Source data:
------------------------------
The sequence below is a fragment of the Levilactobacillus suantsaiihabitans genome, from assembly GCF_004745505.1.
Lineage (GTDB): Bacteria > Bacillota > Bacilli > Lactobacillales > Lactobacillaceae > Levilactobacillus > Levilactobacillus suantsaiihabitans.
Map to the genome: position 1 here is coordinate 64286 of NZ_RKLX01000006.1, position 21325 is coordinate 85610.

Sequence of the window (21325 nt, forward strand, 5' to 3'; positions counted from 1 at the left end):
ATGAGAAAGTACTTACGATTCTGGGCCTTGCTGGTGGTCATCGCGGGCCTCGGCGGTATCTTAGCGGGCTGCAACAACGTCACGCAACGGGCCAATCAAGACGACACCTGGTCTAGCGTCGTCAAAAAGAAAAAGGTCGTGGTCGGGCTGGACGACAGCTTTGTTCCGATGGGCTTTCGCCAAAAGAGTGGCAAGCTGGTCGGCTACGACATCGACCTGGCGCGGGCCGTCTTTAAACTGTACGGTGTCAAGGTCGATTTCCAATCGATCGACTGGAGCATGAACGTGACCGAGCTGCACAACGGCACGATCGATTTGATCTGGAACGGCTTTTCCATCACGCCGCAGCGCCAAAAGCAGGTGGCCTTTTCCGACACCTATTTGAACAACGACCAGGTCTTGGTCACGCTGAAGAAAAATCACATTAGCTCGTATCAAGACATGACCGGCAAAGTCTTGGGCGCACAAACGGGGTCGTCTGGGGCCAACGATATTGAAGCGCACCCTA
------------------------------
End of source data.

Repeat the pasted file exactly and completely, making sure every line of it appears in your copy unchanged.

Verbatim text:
The sequence below is a fragment of the Levilactobacillus suantsaiihabitans genome, from assembly GCF_004745505.1.
Lineage (GTDB): Bacteria > Bacillota > Bacilli > Lactobacillales > Lactobacillaceae > Levilactobacillus > Levilactobacillus suantsaiihabitans.
Map to the genome: position 1 here is coordinate 64286 of NZ_RKLX01000006.1, position 21325 is coordinate 85610.

Sequence of the window (21325 nt, forward strand, 5' to 3'; positions counted from 1 at the left end):
ATGAGAAAGTACTTACGATTCTGGGCCTTGCTGGTGGTCATCGCGGGCCTCGGCGGTATCTTAGCGGGCTGCAACAACGTCACGCAACGGGCCAATCAAGACGACACCTGGTCTAGCGTCGTCAAAAAGAAAAAGGTCGTGGTCGGGCTGGACGACAGCTTTGTTCCGATGGGCTTTCGCCAAAAGAGTGGCAAGCTGGTCGGCTACGACATCGACCTGGCGCGGGCCGTCTTTAAACTGTACGGTGTCAAGGTCGATTTCCAATCGATCGACTGGAGCATGAACGTGACCGAGCTGCACAACGGCACGATCGATTTGATCTGGAACGGCTTTTCCATCACGCCGCAGCGCCAAAAGCAGGTGGCCTTTTCCGACACCTATTTGAACAACGACCAGGTCTTGGTCACGCTGAAGAAAAATCACATTAGCTCGTATCAAGACATGACCGGCAAAGTCTTGGGCGCACAAACGGGGTCGTCTGGGGCCAACGATATTGAAGCGCACCCTA